With strips 88 and 90 firmly engaged with strip 94, the mattress and cover assembly can then be inverted so that panel 74 with its pockets 78 is exposed as shown in FIG. 6 so that rod assemblies 14-17 can be put together and inserted into thepockets. After insertion of the rod assemblies, transverse support 21 can be inserted through holes 31 and 39 and the float assemblies 24 can be attached to its ends. Rod 20 can be slipped over reduced diameter end portions 27 and 36 so that retainerpins 52 can be inserted through holes 38 to keep the assembly together. Holes 50 and 51 are preferably spaced apart such that when rod assemblies 14 and 17 are coupled to rod 20 the cover portion between the rod assemblies is reasonably taut. Floatassemblies 22 can be attached to rod 20 either before or after its connection to rod assemblies 14 and 17.
The resulting assembly is that shown in FIG. 1. Using an inflatable mattress which has a rather rectangular outer configuration to improve stability, and preferably having dimensions of about 6 feet by 3.0 feet by 0.5 feet, the assembly has anet buoyancy in excess of 500 lbs., which means that a 200 lb. person can be on the raft with less than one-half of the raft immersed in the water. With floats 22 and 24 extended, this provides an additional buoyancy of about 140 lbs. (enough foremergency flotation should the mattress be seriously punctured) and a further stabilizing influence, somewhat in the manner of outriggers, the floats having a greater influence than conventional outriggers and exercising a stabilizing force somewhatbeyond the buoyancy which would be provided by additional mattress chambers of the same interior volume. The assembly can be used in the position shown in FIG. 1 or inverted. While the above dimensions are not critical, the total volume of the mattressshould be at least sufficient to provide adequate buoyancy to keep the rider afloat.
As will be recognized from the above discussion, none of the components are longer than approximately 3.5 feet which means that all of the rod members can be bundled together and wrapped within the folded cover 12 to form a compact package whichis easily transported, the total assembly, as constructed in prototype form, having a weight of about 8 to 9 lbs. which may vary according to the weigh of the rods used.
In order to form a tent, the same components are reassembled as shown in FIGS. 7 and 8. First, a tent ridgepole is formed using tube 46 or tube 42 along with rods 28 and 34, tubes 46 and 42 being of large enough inner diameter to slip over rods28 and 34. Reduced end portions 29 and 37 are inserted into the opposite ends of tube 46, forming a ridgepole. Rod 26 is then employed as one end member for the ridgepole, the larger end of rod 26 being inserted into the ground with the reduceddiameter portion 38 pointing upwardly. Hole 31 is then placed over portion 38, supporting one end of the ridgepole. Rod 33 is then placed with its reduced diameter portion 36 pointing upwardly and inserted through hole 40. Rod 33 can then be pushed orpounded into the ground, forming the other end support for the ridgepole.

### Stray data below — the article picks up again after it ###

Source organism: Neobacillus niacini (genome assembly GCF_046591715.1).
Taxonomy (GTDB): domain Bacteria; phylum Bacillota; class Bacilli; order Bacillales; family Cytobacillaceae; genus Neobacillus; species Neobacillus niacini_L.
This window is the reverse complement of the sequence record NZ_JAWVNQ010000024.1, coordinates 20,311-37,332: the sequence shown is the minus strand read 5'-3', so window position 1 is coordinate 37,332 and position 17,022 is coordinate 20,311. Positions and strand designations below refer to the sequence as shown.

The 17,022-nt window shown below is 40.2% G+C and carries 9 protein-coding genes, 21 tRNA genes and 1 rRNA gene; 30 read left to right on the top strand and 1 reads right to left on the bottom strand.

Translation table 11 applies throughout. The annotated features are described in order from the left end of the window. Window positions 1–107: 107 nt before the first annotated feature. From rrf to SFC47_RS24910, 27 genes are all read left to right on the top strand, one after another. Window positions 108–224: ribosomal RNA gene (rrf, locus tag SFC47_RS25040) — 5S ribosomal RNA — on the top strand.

Cover 12 is then placed on the ridgepole either by lifting one end of the assembled ridgepole and inserting it into the central one of pockets 78, or by simply placing the cover over the ridgepole with one of the grommets 85 placed over reduceddiameter portion 38 to fixedly locate one end of the tent. If the ridgepole components are arranged so as to total a length of 8 feet, the other grommet 85 can be placed over the other reduced diameter portion. The length an be adjusted by sliding thetubes in or out.
Additional components which are needed to complete the basic tent are tie lines 101 and stakes 103. Since these are conventional they will not be further described. The tie lines, as illustrated in FIG. 8, are passed through grommets 85 alongedges 89 and 91 of cover 12 and are connected to stakes which are securely fastened at suitable locations in the ground. If wind conditions are severe, additional ones of the stiffening rods can be inserted in the pockets of the cover to prevent thecover from whipping and snapping the tent and keeping the occupant awake. This completes the basic construction of the tent. The inflated mattress can be placed within the tent forming a comfortable shelter for sleeping.